Brody Dalle’s triumphant return to rock has been a long time coming. The former Distillers frontwoman has been in and out of the public eye for years with musical projects since the band’s 2006 break up, including Spinnerette, a one-shot collaboration with former bandmate Tony Bevilacqua and Alain Johannes (Queens of The Stone Age/Eleven). While the songs on “Spinnerette” boasted some catchy hooks, there wasn’t much that stood out about it either. But with her impressive solo release “Diploid Love,” we hear a musical range that hadn’t been fully explored in Dalle’s previous bands. Read the rest of this entry »
Fed Up Fest, taking place July 25-27, is a new addition this year to the packed Chicago summer music festival scene. In the tradition of fests like Olympia, Washington’s Homo-a-go-go, Fed Up Fest seeks to highlight the contributions of LGBTQ musicians to DIY music, though where Homo-a-go-go covered a wide range of styles under the DIY umbrella, Fed Up Fest focuses on hardcore and punk. Conscious of the problem in LGBTQ spaces of the ‘silent T,’ where transgender community members get name-checked but can often be marginalized, the organizers of Fed Up Fest particularly wish to highlight bands from across the country featuring trans folks—especially trans women. Bands on this year’s lineup include: Read the rest of this entry »
For fans of the hazy 1990s British rock that came to be known as shoegaze, Slowdive was one of Pitchfork’s true must-see acts this year. Back together after a nineteen-year hiatus, the group sculpted pretty melodies out of its guitar notes during its set early Sunday evening, with Neil Halstead and Rachel Goswell switching off on lead vocals, both sounding like they were lost in dreams. But then, as the chords churned around and around, the songs began to roar with an often fierce intensity—contrasting with the musicians’ calm, relaxed demeanor onstage. It’s hard to say whether any of them actually gazed at their shoes as they made that beautiful, blurry and buzzing noise, but it was beguiling. (Robert Loerzel)
Real Estate’s breezy music, full of shimmering surfaces with chiming guitars and soft, breathy vocals, isn’t the sort of stuff that gets audience fists pumping in the air, but the New Jersey band’s pleasant set late Sunday afternoon offered a welcome interlude of relaxation. The light, airy songs drifted out across the park, and every once in a while, Real Estate picked up the tempo, sounding a bit like a venerable band from the same state, The Feelies. But mostly, the group put us in a mellow mood. (Robert Loerzel)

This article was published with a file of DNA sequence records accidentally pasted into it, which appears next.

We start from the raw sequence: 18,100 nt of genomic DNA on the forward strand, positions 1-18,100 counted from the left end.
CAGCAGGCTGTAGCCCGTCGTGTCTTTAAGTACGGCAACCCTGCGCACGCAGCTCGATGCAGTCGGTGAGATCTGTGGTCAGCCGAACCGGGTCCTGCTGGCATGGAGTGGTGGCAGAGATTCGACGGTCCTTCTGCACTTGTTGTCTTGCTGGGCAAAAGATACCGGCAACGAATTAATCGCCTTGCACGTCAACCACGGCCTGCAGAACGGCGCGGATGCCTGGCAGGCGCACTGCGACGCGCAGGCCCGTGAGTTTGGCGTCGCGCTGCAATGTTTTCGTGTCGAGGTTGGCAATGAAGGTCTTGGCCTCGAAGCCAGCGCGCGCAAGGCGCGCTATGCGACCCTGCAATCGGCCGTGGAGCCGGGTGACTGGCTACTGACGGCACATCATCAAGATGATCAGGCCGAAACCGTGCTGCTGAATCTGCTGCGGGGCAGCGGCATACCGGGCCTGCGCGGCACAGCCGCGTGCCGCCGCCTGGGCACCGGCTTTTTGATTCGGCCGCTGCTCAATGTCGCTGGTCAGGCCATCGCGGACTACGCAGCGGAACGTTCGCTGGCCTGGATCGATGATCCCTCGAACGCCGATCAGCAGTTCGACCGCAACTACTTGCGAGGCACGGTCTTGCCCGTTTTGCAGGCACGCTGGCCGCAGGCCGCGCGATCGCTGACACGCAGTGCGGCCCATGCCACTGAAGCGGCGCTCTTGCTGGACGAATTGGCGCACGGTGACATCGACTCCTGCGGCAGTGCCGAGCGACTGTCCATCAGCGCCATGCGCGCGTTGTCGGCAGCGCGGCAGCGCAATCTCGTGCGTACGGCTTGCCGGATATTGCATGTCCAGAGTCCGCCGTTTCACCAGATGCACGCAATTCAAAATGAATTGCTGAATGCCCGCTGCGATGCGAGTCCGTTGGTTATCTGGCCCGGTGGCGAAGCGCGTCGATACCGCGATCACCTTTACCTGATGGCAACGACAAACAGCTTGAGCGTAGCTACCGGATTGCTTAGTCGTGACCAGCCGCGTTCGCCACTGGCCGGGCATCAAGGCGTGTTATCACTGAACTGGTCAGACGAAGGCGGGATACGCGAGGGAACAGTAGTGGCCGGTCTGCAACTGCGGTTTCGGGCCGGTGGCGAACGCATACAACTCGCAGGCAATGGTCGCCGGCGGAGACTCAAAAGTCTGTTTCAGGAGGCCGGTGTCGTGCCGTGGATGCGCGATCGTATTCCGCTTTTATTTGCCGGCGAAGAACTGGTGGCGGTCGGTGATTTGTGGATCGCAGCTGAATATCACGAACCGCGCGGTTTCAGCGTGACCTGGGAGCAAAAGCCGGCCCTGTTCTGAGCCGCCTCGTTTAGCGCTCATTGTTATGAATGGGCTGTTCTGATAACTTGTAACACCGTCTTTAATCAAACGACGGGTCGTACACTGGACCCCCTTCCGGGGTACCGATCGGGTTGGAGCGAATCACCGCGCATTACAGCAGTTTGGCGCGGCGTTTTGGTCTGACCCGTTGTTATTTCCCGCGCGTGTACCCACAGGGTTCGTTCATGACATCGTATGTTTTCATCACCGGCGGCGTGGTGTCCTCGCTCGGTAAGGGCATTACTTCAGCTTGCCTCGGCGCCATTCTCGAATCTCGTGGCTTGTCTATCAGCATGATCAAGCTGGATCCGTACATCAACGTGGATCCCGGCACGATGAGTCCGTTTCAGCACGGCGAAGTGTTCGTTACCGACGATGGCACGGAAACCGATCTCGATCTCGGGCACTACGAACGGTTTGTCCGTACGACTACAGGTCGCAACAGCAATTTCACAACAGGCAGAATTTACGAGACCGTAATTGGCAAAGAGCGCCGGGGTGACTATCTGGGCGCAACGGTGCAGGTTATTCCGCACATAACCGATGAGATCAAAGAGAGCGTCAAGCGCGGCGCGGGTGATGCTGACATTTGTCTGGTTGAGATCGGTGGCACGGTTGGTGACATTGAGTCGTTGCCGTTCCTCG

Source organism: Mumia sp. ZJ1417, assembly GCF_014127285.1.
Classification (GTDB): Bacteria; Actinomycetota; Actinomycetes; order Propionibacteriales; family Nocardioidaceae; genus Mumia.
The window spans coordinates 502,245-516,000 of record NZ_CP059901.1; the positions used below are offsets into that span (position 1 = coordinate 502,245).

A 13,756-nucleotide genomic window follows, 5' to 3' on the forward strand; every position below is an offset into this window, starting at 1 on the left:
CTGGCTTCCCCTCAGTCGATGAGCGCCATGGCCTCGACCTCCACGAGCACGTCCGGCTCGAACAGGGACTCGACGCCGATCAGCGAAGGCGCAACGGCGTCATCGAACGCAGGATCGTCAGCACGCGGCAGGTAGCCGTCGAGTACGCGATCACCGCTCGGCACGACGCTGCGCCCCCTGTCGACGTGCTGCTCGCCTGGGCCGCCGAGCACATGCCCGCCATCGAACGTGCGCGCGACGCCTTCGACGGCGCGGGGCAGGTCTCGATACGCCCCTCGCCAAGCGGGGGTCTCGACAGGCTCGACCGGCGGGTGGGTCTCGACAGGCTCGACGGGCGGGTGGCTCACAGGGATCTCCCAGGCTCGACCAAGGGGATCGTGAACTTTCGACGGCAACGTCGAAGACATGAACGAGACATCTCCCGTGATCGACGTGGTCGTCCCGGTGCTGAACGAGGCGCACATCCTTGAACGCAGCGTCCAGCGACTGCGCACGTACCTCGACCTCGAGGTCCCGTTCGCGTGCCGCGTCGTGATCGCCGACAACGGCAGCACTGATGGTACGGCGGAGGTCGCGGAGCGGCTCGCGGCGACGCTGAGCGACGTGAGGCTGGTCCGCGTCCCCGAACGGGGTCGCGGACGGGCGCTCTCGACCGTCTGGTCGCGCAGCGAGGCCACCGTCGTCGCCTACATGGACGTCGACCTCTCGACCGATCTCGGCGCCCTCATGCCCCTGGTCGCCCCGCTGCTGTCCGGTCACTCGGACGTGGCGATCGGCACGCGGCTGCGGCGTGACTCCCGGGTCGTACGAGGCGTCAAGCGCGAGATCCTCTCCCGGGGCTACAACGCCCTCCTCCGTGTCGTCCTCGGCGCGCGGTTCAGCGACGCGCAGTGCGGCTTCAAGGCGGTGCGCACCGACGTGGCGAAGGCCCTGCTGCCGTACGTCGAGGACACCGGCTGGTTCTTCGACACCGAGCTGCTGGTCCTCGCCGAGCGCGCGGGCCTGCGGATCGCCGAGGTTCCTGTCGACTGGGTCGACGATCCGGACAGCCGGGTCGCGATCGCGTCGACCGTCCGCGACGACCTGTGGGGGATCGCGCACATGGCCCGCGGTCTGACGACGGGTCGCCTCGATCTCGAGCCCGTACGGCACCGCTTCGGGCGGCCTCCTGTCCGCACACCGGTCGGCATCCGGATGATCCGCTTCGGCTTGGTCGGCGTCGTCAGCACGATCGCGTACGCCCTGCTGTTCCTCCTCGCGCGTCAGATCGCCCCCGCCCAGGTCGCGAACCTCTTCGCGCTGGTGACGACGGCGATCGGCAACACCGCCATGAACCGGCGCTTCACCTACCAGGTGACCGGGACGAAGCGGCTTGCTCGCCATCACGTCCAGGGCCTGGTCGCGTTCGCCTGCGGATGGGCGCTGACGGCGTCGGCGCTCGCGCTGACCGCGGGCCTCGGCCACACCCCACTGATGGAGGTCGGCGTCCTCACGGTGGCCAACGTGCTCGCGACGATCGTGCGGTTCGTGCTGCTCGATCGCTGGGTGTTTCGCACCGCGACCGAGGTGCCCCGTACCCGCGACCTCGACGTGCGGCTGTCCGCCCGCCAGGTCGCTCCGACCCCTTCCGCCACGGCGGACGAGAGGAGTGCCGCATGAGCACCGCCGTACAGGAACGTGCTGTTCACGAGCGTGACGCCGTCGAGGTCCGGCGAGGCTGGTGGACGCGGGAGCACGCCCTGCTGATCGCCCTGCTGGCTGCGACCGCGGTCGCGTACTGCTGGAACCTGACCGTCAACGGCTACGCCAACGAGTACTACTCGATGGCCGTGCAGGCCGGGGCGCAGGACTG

Dum Dum Girls’ delayed start due to technical difficulties thinned out the crowds at first in favor of Earl Sweatshirt, but when they finally took the stage, the band’s dreamy, melancholy garage-pop seduced a sizable crowd back to the Blue Stage.
Dee Dee Penny and the gang’s inspired multi-part harmonies sounded as sweet as they do recorded, and they nail their gothy-girl-group aesthetic down to a couple instances of synchronized swaying, but I was personally hoping for a little more emotion in the performance. They sounded fantastic but almost too perfect. The music is dripping with passion and pathos and I was hoping for a bit more of it conveyed on stage. (Keidra Chaney)
And now for the only full-on metal act of this entire festival, the eagerly awaited (by some) Deafheaven. A lot of folks at the fest were clearly not ready for vocalist George Clarke’s gut wrenching shrieks, but whatever. We will be back to indie rock mumbling and such soon enough.
A certain segment of metal critics/fans lost their collective shit for the band’s 2013 release, “Sunbather,” a wet dream for anyone who is equally enamored of both, say, Gorgoroth and Godspeed You! Black Emperor. I have been largely unmoved by the band’s records, but I will say their shoegaze-y elements are much more stirring in a live setting. Also Clarke’s evil-German-film-studies grad-student vibe actually works live; he’s got a weird kind of sexy malevolence that fits their sound and is dynamic to watch. They debuted a new track,”From The Kettle Unto The Coil” with a nice chunky breakdown in the middle that appeals to my metal traditionalist sensibilities. You win this round, Deafheaven. Mostly because you guys are only metal I’ll see all weekend. (Keidra Chaney)